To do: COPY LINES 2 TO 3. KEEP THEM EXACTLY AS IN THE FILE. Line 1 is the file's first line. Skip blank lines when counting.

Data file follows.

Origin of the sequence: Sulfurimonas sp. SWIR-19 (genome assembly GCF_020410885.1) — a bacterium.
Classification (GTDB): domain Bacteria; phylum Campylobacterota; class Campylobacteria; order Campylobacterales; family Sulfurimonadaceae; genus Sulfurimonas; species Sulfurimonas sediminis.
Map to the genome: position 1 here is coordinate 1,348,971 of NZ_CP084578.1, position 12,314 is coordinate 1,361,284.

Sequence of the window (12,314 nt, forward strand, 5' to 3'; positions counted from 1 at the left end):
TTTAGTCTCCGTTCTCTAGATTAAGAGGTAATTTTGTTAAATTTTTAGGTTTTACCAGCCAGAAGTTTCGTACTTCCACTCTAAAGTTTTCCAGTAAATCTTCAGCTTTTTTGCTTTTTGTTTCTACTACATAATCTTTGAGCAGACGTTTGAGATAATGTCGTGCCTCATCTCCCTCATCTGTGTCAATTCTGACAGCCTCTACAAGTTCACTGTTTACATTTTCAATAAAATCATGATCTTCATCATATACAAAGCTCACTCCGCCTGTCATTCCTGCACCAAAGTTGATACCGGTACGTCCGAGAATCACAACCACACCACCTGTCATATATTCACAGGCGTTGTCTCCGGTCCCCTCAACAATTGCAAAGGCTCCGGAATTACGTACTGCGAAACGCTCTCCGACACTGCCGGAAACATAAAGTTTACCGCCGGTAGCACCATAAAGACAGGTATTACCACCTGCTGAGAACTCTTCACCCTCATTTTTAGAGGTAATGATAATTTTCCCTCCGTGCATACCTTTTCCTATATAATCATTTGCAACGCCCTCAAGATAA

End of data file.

Classification (GTDB): domain Bacteria; phylum Campylobacterota; class Campylobacteria; order Campylobacterales; family Sulfurimonadaceae; genus Sulfurimonas; species Sulfurimonas sediminis.
Map to the genome: position 1 here is coordinate 1,348,971 of NZ_CP084578.1, position 12,314 is coordinate 1,361,284.